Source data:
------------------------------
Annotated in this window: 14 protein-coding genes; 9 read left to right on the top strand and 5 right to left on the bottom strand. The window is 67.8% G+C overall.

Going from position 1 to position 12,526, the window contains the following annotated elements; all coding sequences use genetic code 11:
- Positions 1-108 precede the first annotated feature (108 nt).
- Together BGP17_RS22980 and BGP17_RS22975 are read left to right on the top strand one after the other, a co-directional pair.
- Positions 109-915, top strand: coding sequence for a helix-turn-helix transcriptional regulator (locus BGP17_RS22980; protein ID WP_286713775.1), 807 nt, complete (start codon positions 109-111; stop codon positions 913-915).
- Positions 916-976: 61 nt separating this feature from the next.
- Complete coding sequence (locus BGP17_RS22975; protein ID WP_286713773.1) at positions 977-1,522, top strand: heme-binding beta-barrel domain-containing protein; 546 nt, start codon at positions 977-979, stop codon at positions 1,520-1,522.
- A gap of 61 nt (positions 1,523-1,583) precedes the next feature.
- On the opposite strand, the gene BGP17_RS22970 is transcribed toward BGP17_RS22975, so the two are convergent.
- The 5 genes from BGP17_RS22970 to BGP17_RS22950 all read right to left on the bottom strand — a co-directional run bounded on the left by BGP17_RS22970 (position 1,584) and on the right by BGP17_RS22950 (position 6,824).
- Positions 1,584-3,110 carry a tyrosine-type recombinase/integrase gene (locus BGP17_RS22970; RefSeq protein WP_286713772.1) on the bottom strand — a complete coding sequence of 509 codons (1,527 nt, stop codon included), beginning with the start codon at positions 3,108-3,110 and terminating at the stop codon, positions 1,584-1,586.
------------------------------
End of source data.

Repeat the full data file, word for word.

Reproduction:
Annotated in this window: 14 protein-coding genes; 9 read left to right on the top strand and 5 right to left on the bottom strand. The window is 67.8% G+C overall.

Going from position 1 to position 12,526, the window contains the following annotated elements; all coding sequences use genetic code 11:
- Positions 1-108 precede the first annotated feature (108 nt).
- Together BGP17_RS22980 and BGP17_RS22975 are read left to right on the top strand one after the other, a co-directional pair.
- Positions 109-915, top strand: coding sequence for a helix-turn-helix transcriptional regulator (locus BGP17_RS22980; protein ID WP_286713775.1), 807 nt, complete (start codon positions 109-111; stop codon positions 913-915).
- Positions 916-976: 61 nt separating this feature from the next.
- Complete coding sequence (locus BGP17_RS22975; protein ID WP_286713773.1) at positions 977-1,522, top strand: heme-binding beta-barrel domain-containing protein; 546 nt, start codon at positions 977-979, stop codon at positions 1,520-1,522.
- A gap of 61 nt (positions 1,523-1,583) precedes the next feature.
- On the opposite strand, the gene BGP17_RS22970 is transcribed toward BGP17_RS22975, so the two are convergent.
- The 5 genes from BGP17_RS22970 to BGP17_RS22950 all read right to left on the bottom strand — a co-directional run bounded on the left by BGP17_RS22970 (position 1,584) and on the right by BGP17_RS22950 (position 6,824).
- Positions 1,584-3,110 carry a tyrosine-type recombinase/integrase gene (locus BGP17_RS22970; RefSeq protein WP_286713772.1) on the bottom strand — a complete coding sequence of 509 codons (1,527 nt, stop codon included), beginning with the start codon at positions 3,108-3,110 and terminating at the stop codon, positions 1,584-1,586.